How nature creates forest diversity

Forests, especially tropical forests, are home to thousands of species of trees -- sometimes tens to hundreds of tree species in the same forest -- a level of biodiversity ecologists have struggled to explain. In a new study published in the journal Proceedings of the National Academy of Sciences (PNAS), researchers at the International Institute for Applied Systems Analysis (IIASA) and their colleagues in Australia are now providing a first model that elucidates the ecological and evolutionary mechanisms underlying these natural patterns.

"Forests in particular and vegetation in general are central for understanding terrestrial biodiversity, ecosystem services, and carbon dynamics," says IIASA Evolution and Ecology Program Director Ulf Dieckmann. Forest plants grow to different heights and at different speeds, with the tallest trees absorbing the greatest amounts of sunlight, and shorter trees and shrubs making do with the lower levels of sunlight that filter through the canopy. These slow-growing shade-tolerant species come in an unexpectedly large number of varieties -- in fact, far more than ecological models have been able to explain until now.

Traditional ecological theory holds that each species on this planet occupies its own niche, or environment, where it can uniquely thrive. However, identifying separate niches for each and every species has been difficult, and may well be impossible, especially for the observed plethora of shade-tolerant tropical trees. This raises the fundamental question: are separate niches really always needed for species coexistence?

In the new study, the researchers combined tree physiology, ecology, and evolution to construct a new model in which tree species and their niches coevolve in mutual dependence. While previous models had not been able to predict a high biodiversity of shade-tolerant species to coexist over long periods of time, the new model demonstrates how physiological differences and competition for light naturally lead to a large number of species, just as in nature. At the same time, the new model shows that fast-growing shade-intolerant tree species evolve to occupy narrow and well-separated niches, whereas slow-growing shade-tolerant tree species have evolved to occupy a very broad niche that offers enough room for a whole continuum of different species to coexist -- again, just as observed in nature.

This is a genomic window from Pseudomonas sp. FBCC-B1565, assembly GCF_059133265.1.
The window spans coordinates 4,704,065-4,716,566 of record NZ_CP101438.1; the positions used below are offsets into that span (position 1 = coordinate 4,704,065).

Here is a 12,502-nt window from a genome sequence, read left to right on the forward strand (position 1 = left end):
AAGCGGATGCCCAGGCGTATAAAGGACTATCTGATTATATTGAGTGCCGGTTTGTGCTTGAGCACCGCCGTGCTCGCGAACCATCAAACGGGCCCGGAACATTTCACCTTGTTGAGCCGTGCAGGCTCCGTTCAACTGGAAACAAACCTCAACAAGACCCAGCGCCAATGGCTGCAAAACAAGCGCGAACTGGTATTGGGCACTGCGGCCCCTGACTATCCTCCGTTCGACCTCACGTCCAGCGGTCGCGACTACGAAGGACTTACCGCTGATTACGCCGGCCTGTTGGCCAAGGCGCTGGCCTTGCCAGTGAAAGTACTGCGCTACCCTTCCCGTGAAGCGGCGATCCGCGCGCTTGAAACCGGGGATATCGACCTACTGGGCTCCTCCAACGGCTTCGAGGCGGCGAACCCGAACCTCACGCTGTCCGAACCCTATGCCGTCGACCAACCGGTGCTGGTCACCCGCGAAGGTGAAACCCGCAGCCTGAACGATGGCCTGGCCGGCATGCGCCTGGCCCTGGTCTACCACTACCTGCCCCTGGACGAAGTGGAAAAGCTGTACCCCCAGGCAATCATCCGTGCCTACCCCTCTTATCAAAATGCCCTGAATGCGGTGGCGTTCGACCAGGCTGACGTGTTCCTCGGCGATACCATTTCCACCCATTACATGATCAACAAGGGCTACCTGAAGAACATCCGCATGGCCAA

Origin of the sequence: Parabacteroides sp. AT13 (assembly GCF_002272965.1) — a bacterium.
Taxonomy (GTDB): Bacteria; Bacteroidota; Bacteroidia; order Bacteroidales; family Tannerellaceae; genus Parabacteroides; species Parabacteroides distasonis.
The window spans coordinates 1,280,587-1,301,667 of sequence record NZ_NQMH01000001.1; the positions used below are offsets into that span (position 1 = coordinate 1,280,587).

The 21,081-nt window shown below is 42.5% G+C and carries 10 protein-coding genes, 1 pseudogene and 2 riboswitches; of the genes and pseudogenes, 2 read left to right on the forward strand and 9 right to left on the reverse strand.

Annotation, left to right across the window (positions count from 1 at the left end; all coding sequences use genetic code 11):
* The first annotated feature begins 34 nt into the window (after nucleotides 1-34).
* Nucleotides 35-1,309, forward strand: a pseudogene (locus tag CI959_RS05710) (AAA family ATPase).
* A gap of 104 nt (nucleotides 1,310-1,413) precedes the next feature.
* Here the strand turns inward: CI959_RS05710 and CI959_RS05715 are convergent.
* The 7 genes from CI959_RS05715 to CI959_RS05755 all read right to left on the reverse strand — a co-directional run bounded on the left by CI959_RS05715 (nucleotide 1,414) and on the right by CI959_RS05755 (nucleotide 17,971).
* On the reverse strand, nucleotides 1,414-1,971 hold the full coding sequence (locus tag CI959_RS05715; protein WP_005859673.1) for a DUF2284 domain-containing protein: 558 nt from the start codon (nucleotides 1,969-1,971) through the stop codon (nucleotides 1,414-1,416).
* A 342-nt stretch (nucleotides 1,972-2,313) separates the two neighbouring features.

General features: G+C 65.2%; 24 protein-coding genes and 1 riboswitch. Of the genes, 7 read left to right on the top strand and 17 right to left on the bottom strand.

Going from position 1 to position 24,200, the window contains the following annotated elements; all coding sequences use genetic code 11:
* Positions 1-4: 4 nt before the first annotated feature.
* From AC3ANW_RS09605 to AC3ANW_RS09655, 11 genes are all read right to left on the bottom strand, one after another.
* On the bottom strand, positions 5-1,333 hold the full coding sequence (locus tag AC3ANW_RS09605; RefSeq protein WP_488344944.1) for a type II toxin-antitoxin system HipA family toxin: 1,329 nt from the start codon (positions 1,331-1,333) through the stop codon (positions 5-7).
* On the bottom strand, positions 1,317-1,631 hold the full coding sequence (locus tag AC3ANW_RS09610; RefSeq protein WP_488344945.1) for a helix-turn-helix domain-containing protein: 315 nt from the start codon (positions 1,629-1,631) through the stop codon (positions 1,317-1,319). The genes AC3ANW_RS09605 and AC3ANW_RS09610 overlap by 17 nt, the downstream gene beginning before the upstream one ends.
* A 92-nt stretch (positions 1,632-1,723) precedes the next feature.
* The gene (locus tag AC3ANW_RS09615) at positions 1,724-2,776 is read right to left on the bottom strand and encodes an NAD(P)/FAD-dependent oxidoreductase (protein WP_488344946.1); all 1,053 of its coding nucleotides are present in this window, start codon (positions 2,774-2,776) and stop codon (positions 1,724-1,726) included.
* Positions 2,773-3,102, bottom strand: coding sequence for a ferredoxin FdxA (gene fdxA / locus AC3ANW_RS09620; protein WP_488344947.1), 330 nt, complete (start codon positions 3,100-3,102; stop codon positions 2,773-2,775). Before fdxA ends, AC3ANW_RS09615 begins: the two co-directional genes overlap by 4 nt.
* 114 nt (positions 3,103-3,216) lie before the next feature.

Providing a more comprehensive understanding of forest ecosystems, the resulting model may prove useful for researchers working on climate change and forest management. Dieckmann says, "We hope this work will result in a better understanding of human impacts on forests, including timber extraction, fire control, habitat fragmentation, and climate change."

Read the paper: Multi-trait successional forest dynamics enable diverse competitive coexistence.

Article source; International Institute for Applied Systems Analysis.


How plants form their sugar transport routes

In experiments on transport tissues in plants, researchers from Heidelberg University were able to identify factors of crucial importance for the formation of the plant tissue known as phloem. According to Prof. Dr Thomas Greb of the Centre for Organismal Studies (COS), these factors differ from all previously known factors that trigger the specification of cells. The findings of the Heidelberg researchers substantially expand our understanding of the metabolic processes in plants. Their results were published in the journal Current Biology.

Scientists examine impact of high-severity fires on conifer forests

The ability of some Western conifer forests to recover after severe fire may become increasingly limited as the climate continues to warm, scientists from the Smithsonian Conservation Biology Institute (SCBI) and Harvard Forest found in a new study published in Global Change Biology. Although most of these cone-bearing evergreen trees are well adapted to fire, the study examines whether two likely facets of climate change -- hotter, drier conditions and larger, more frequent and severe wildfires -- could potentially transform landscapes from forested to shrub-dominated systems.

From Elsevier: 200 Years of Flora - free access to all articles

2018 will mark the 200th anniversary of the journal Flora. To kickstart the celebrations, all journals in the Elsevier archives have been scanned and have been added to ScienceDirect. Articles published before 1905 are available via the Biodiversity Library, and all articles from 1905 onwards are freely available via ScienceDirect until March 2020 and can be accessed through this page: https://www.journals.elsevier.com/flora/news/200-years-of-flora-free-access-to-all-articles.